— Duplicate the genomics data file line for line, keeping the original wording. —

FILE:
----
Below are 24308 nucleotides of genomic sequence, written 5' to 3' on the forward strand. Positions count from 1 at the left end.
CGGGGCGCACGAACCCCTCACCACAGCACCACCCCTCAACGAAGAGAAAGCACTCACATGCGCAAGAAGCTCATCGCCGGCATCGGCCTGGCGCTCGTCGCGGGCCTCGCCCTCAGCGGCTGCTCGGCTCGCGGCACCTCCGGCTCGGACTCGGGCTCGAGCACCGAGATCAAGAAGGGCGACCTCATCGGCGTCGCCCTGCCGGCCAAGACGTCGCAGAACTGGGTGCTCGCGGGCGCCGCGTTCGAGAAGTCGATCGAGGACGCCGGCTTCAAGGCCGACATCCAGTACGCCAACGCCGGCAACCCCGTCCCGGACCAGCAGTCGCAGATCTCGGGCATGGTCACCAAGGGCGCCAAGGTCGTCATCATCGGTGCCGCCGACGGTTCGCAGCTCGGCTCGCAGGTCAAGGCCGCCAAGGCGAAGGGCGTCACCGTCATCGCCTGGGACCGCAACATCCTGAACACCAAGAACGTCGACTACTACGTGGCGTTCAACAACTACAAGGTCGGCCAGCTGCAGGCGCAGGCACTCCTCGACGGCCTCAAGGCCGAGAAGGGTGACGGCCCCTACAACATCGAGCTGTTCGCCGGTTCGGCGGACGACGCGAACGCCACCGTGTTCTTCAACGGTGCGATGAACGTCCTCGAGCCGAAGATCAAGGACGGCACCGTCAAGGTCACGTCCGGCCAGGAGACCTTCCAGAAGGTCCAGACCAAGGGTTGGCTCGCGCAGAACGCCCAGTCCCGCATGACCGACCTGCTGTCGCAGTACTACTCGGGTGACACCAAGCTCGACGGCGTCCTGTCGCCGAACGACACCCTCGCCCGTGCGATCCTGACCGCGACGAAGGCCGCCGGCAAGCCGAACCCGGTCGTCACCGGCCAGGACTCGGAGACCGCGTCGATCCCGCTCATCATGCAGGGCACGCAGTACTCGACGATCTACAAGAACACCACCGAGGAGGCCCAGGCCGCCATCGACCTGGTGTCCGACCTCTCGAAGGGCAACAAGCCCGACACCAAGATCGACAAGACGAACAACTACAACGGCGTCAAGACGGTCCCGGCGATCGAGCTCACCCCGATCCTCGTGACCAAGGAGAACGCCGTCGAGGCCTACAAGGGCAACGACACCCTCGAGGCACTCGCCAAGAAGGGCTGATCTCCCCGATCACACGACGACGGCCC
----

Below are 24308 nucleotides of genomic sequence, written 5' to 3' on the forward strand. Positions count from 1 at the left end.
CGGGGCGCACGAACCCCTCACCACAGCACCACCCCTCAACGAAGAGAAAGCACTCACATGCGCAAGAAGCTCATCGCCGGCATCGGCCTGGCGCTCGTCGCGGGCCTCGCCCTCAGCGGCTGCTCGGCTCGCGGCACCTCCGGCTCGGACTCGGGCTCGAGCACCGAGATCAAGAAGGGCGACCTCATCGGCGTCGCCCTGCCGGCCAAGACGTCGCAGAACTGGGTGCTCGCGGGCGCCGCGTTCGAGAAGTCGATCGAGGACGCCGGCTTCAAGGCCGACATCCAGTACGCCAACGCCGGCAACCCCGTCCCGGACCAGCAGTCGCAGATCTCGGGCATGGTCACCAAGGGCGCCAAGGTCGTCATCATCGGTGCCGCCGACGGTTCGCAGCTCGGCTCGCAGGTCAAGGCCGCCAAGGCGAAGGGCGTCACCGTCATCGCCTGGGACCGCAACATCCTGAACACCAAGAACGTCGACTACTACGTGGCGTTCAACAACTACAAGGTCGGCCAGCTGCAGGCGCAGGCACTCCTCGACGGCCTCAAGGCCGAGAAGGGTGACGGCCCCTACAACATCGAGCTGTTCGCCGGTTCGGCGGACGACGCGAACGCCACCGTGTTCTTCAACGGTGCGATGAACGTCCTCGAGCCGAAGATCAAGGACGGCACCGTCAAGGTCACGTCCGGCCAGGAGACCTTCCAGAAGGTCCAGACCAAGGGTTGGCTCGCGCAGAACGCCCAGTCCCGCATGACCGACCTGCTGTCGCAGTACTACTCGGGTGACACCAAGCTCGACGGCGTCCTGTCGCCGAACGACACCCTCGCCCGTGCGATCCTGACCGCGACGAAGGCCGCCGGCAAGCCGAACCCGGTCGTCACCGGCCAGGACTCGGAGACCGCGTCGATCCCGCTCATCATGCAGGGCACGCAGTACTCGACGATCTACAAGAACACCACCGAGGAGGCCCAGGCCGCCATCGACCTGGTGTCCGACCTCTCGAAGGGCAACAAGCCCGACACCAAGATCGACAAGACGAACAACTACAACGGCGTCAAGACGGTCCCGGCGATCGAGCTCACCCCGATCCTCGTGACCAAGGAGAACGCCGTCGAGGCCTACAAGGGCAACGACACCCTCGAGGCACTCGCCAAGAAGGGCTGATCTCCCCGATCACACGACGACGGCCC